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ExxonMobil lawsuit (re Aceh)

Indonesia troops guard ExxonMobilIn 2001, eleven Indonesian villagers filed suit against ExxonMobil in US federal court alleging that the company was complicit in human rights abuses committed by Indonesian security forces in the province of Aceh.  The plaintiffs maintain that ExxonMobil hired the security forces, who were members of the Indonesian military, to protect the natural gas extraction facility and pipeline which ExxonMobil was operating.  The plaintiffs further claim that ExxonMobil knew or should have known about the Indonesian military’s human rights violations against the people of Aceh.  The plaintiffs allege that they suffered human rights violations, such as murder, torture and rape, at the hands of these security forces. 

On October 14, 2005, a US federal judge ruled that the plaintiffs’ case may proceed on District of Columbia (DC) state law claims (which include wrongful death, theft by coercion and assault and battery), but he dismissed the plaintiffs’ federal claims under the Alien Tort Claims Act and the Torture Victim Protection Act.  On March 2, 2006, a US federal judge denied a motion to dismiss filed by ExxonMobil, and ordered the parties to proceed toward discovery in this case.  In January of 2007, the US Court of Appeals for the DC Circuit denied ExxonMobil's appeal of the lower court's denial of its motion to dismiss.  Additionally, the court of appeals denied ExxonMobil's petition for a writ of mandamus to compel the lower court to dismiss the claims against the company.  In July of 2007, ExxonMobil appealed to the US Supreme Court (petitioned for a writ of certiorari).  On 13 November 2007, the US Supreme Court invited the US Solicitor General to file a brief expressing the views of the executive branch on this petition.  On 16 June 2008, the US Supreme declined to hear this case.  On 27 August 2008, the US District Court for the District of Columbia ruled on a motion for summary judgment filed by ExxonMobil; the judge declined to grant the defendants’ motion.  The judge found that the plaintiffs had presented sufficient preliminary evidence to support their allegations of abuse and therefore the case should be submitted to a jury for trial.  On 30 September 2009, the US District Court ruled on another motion to dismiss from the defendants.  The judge granted ExxonMobil's motion to dismiss the case finding that the plaintiffs did not have standing to bring the case in a US court.  On 8 July 2011, the Court of Appeals reversed the district court's dismissal of the case, finding that a corporation should not be immune from liability under the Alien Tort Claims Act.  The court remanded the lawsuit to the lower court.  ExxonMobil filed a motion with the Court of Appeals on 8 August 2011 asking the court to rehear the case en banc. In September 2014, a US federal court held that Indonesian villagers from the Aceh province can proceed with their claims against ExxonMobil.   In a decision issued in July 2015, a US federal court ruled that the plaintiffs' claims sufficiently "touch and concern" the United States and may proceed in US court.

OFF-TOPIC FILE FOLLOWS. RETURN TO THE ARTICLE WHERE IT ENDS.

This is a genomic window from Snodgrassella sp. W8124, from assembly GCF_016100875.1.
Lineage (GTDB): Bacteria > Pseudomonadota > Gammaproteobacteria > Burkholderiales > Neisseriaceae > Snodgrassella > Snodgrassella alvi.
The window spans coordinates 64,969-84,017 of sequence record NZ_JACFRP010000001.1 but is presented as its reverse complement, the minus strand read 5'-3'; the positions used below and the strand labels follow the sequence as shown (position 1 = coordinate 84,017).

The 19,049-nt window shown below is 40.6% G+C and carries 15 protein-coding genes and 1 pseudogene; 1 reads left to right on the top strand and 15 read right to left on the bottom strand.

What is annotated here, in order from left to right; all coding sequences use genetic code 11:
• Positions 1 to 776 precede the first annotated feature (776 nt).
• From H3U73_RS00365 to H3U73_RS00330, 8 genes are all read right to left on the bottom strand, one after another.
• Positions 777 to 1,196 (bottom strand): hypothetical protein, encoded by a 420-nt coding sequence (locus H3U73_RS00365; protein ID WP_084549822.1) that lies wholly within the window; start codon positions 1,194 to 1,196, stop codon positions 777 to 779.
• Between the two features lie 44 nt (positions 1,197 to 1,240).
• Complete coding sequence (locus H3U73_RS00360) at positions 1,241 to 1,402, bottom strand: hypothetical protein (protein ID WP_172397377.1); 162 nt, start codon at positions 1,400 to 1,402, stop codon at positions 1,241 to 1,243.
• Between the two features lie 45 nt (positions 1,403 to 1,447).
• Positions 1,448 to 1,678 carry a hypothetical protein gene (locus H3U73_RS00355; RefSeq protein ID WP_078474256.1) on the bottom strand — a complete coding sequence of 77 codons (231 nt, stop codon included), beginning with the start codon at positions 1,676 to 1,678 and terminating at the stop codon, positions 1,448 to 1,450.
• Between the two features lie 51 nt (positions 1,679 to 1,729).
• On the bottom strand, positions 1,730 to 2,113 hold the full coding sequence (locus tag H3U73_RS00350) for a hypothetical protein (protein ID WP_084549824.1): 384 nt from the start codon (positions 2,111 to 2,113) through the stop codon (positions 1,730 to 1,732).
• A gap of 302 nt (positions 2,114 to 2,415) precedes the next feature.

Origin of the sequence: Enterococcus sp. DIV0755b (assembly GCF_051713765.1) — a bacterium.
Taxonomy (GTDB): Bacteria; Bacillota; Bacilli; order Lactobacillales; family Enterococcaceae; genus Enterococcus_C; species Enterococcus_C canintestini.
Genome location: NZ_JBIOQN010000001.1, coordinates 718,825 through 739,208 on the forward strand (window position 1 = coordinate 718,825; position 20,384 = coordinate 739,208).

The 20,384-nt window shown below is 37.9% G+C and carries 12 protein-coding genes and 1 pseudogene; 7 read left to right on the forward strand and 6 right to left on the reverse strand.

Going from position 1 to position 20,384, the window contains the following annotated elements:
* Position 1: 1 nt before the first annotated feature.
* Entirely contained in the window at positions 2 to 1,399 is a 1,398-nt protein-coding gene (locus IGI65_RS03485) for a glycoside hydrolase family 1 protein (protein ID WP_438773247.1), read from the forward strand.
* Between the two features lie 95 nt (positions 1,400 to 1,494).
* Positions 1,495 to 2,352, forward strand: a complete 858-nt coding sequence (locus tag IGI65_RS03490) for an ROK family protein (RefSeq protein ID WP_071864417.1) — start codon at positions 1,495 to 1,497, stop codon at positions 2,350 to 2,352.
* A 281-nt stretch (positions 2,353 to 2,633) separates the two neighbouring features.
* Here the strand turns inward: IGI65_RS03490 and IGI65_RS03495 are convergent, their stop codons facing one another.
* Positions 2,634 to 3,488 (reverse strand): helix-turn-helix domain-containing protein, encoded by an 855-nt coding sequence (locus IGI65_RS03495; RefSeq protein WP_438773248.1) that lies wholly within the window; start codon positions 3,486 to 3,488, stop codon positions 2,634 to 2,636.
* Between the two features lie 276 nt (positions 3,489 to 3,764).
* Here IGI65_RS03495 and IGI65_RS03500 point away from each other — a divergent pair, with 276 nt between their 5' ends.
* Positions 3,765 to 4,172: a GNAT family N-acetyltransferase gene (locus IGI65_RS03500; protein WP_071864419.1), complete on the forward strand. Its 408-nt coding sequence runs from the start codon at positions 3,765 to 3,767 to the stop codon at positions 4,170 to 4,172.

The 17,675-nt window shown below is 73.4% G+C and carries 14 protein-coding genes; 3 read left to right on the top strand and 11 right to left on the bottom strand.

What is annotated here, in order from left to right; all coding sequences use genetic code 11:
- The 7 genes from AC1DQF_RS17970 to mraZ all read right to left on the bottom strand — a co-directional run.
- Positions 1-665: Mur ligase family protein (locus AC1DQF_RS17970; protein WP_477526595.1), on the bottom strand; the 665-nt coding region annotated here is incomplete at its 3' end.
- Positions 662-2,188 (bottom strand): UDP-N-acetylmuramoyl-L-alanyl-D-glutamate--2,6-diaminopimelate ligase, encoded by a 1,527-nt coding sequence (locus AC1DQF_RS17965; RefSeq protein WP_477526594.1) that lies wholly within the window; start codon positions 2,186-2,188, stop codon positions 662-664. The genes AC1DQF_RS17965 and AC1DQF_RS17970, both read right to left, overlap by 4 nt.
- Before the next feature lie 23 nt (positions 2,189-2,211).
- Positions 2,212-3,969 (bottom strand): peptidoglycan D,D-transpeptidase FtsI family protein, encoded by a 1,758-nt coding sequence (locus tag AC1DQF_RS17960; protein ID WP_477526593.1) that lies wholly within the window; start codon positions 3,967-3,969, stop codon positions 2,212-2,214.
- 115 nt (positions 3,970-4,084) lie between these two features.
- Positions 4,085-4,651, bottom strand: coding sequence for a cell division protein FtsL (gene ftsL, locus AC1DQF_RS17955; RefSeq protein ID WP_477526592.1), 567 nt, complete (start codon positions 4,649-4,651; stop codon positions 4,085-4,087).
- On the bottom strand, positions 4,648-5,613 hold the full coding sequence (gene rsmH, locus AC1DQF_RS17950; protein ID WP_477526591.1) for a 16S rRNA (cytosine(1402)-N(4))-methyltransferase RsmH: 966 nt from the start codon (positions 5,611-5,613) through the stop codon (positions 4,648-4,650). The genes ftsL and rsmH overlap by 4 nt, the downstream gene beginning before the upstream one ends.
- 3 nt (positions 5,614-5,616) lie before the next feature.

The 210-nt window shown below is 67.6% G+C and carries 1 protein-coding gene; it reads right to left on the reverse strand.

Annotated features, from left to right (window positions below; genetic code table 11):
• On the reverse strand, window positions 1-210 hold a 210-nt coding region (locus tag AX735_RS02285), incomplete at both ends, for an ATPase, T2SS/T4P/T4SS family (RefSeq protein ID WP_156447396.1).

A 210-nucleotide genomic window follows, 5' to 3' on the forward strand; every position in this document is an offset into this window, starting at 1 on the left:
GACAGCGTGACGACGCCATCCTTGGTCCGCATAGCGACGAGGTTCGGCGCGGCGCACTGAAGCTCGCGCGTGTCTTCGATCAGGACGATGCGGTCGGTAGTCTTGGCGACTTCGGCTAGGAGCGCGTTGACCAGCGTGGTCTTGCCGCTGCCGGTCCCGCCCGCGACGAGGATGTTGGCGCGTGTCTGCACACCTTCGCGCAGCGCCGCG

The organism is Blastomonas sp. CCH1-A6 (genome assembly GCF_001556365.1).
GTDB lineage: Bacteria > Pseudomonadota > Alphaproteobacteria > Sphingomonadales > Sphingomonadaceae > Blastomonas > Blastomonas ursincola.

- "Exxon Wants Rehearing in Corporate Liability Dispute", Mike Carcella, Blog of the Legal Times, 10 Aug 2011
- "Appeals Court Revives Torture Claims Against Exxon", Mike Scarcella, Blog of the Legal Times, 8 Jul 2011
- "Judge Dismisses Indonesians' Lawsuit Against Exxon", Brent Kendall, Dow Jones, 30 Sep 2009
- “Judge Rejects Summary Judgment in Human Rights Lawsuit Against Exxon”, Mike Scarcella, Legal Times, 28 Aug 2008
- "Exxon faces lawsuit on killings in Indonesia", Bloomberg News, Associated Press, 17 Jan 2007
- "Exxon: Torture suit sets bad precedent", Slobodan Lekic, Associated Press, 8 Mar 2006
- “ExxonMobil Rejects Aceh Human Rights Abuse Claims”, Kirsty Alfredson, CNN.com, 22 Jun 2001

- ExxonMobil: Human Rights Policy

- Cohen, Milstein (co-counsel for the plaintiffs): ExxonMobil - Aceh, Indonesia

- International Rights Advocates (co-counsel for the plaintiffs): ExxonMobil: Case Summary (includes links to legal briefs filed in this case)

- [PDF] John Doe VIII, et al. v. Exxon Mobil Corporation, et al. - Petition for Rehearing En Banc, 8 Aug 2011
- [PDF] Exxon Mobil Corporation v. John Doe I – Petition for a Writ of Certiorari, Reply Brief in Support of Petition, 23 Oct 2007
- [PDF] Exxon Mobil Corporation v. John Doe I – Petition for a Writ of Certiorari, Respondents’ Brief in Opposition, 9 Oct 2007
- [PDF] Exxon Mobil Corporation v. John Doe I – Petition for a Writ of Certiorari, 20 Jul 2007

- US State Department: [PDF] Amicus Brief filed in Doe et al. v. ExxonMobil et al., 14 Jul 2003

- International Rights Advocates: [PDF] Complaint filed for Doe et al. v. ExxonMobil et.al., 11 Jun 2001

- US Court of Appeals for the District of Columbia: [PDF] John Doe VIII, et al. v. Exxon Mobil Corporation, et al. - Opinion of the Court, 8 Jul 2011
- US District Court for the District of Columbia: [PDF] John Doe VIII, et al. v. Exxon Mobil Corporation, et al. - Memorandum Opinion, 30 Sep 2009
- US District Court for the District of Columbia: [PDF] John Doe, et al. v. Exxon Mobil Corporation, et al. - Memorandum & Opinion, 27 Aug 2008
- US Court of Appeals for the District of Columbia Circuit: [PDF] Doe et al. v. ExxonMobil, 12 Jan 2007